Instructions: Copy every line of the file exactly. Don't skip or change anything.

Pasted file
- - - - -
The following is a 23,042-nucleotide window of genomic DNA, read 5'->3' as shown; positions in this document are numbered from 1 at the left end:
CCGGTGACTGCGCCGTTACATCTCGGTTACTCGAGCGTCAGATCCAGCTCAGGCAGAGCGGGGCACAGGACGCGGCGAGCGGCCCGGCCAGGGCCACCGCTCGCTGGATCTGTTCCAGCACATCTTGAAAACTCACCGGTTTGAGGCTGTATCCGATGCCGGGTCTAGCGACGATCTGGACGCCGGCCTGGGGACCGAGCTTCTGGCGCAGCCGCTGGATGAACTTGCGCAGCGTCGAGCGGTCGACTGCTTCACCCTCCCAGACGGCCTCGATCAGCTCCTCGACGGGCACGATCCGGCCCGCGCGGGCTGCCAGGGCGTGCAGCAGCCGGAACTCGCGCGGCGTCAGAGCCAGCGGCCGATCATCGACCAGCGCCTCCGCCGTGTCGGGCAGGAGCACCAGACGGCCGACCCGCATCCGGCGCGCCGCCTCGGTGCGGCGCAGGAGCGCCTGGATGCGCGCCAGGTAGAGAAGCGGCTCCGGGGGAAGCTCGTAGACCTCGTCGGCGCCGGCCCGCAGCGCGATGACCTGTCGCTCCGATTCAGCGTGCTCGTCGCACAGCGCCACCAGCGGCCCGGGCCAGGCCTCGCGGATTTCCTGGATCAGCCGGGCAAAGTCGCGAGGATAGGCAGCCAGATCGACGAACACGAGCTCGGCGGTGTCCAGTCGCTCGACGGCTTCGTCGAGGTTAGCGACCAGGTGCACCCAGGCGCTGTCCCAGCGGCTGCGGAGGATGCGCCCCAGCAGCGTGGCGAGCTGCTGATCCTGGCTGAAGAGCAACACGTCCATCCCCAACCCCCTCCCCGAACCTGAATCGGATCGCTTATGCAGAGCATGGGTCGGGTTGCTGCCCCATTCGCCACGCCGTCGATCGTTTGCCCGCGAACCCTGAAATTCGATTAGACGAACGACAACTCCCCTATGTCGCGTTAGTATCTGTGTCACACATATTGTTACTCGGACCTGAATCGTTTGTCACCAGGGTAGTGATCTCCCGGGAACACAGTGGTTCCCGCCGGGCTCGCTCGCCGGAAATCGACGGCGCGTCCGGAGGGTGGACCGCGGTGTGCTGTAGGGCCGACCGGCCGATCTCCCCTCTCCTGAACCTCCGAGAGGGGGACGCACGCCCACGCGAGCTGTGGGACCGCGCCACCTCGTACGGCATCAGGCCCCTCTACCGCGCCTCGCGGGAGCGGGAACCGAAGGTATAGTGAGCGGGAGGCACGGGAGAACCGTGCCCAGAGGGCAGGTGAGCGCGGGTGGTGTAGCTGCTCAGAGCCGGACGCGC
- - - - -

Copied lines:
The following is a 23,042-nucleotide window of genomic DNA, read 5'->3' as shown; positions in this document are numbered from 1 at the left end:
CCGGTGACTGCGCCGTTACATCTCGGTTACTCGAGCGTCAGATCCAGCTCAGGCAGAGCGGGGCACAGGACGCGGCGAGCGGCCCGGCCAGGGCCACCGCTCGCTGGATCTGTTCCAGCACATCTTGAAAACTCACCGGTTTGAGGCTGTATCCGATGCCGGGTCTAGCGACGATCTGGACGCCGGCCTGGGGACCGAGCTTCTGGCGCAGCCGCTGGATGAACTTGCGCAGCGTCGAGCGGTCGACTGCTTCACCCTCCCAGACGGCCTCGATCAGCTCCTCGACGGGCACGATCCGGCCCGCGCGGGCTGCCAGGGCGTGCAGCAGCCGGAACTCGCGCGGCGTCAGAGCCAGCGGCCGATCATCGACCAGCGCCTCCGCCGTGTCGGGCAGGAGCACCAGACGGCCGACCCGCATCCGGCGCGCCGCCTCGGTGCGGCGCAGGAGCGCCTGGATGCGCGCCAGGTAGAGAAGCGGCTCCGGGGGAAGCTCGTAGACCTCGTCGGCGCCGGCCCGCAGCGCGATGACCTGTCGCTCCGATTCAGCGTGCTCGTCGCACAGCGCCACCAGCGGCCCGGGCCAGGCCTCGCGGATTTCCTGGATCAGCCGGGCAAAGTCGCGAGGATAGGCAGCCAGATCGACGAACACGAGCTCGGCGGTGTCCAGTCGCTCGACGGCTTCGTCGAGGTTAGCGACCAGGTGCACCCAGGCGCTGTCCCAGCGGCTGCGGAGGATGCGCCCCAGCAGCGTGGCGAGCTGCTGATCCTGGCTGAAGAGCAACACGTCCATCCCCAACCCCCTCCCCGAACCTGAATCGGATCGCTTATGCAGAGCATGGGTCGGGTTGCTGCCCCATTCGCCACGCCGTCGATCGTTTGCCCGCGAACCCTGAAATTCGATTAGACGAACGACAACTCCCCTATGTCGCGTTAGTATCTGTGTCACACATATTGTTACTCGGACCTGAATCGTTTGTCACCAGGGTAGTGATCTCCCGGGAACACAGTGGTTCCCGCCGGGCTCGCTCGCCGGAAATCGACGGCGCGTCCGGAGGGTGGACCGCGGTGTGCTGTAGGGCCGACCGGCCGATCTCCCCTCTCCTGAACCTCCGAGAGGGGGACGCACGCCCACGCGAGCTGTGGGACCGCGCCACCTCGTACGGCATCAGGCCCCTCTACCGCGCCTCGCGGGAGCGGGAACCGAAGGTATAGTGAGCGGGAGGCACGGGAGAACCGTGCCCAGAGGGCAGGTGAGCGCGGGTGGTGTAGCTGCTCAGAGCCGGACGCGC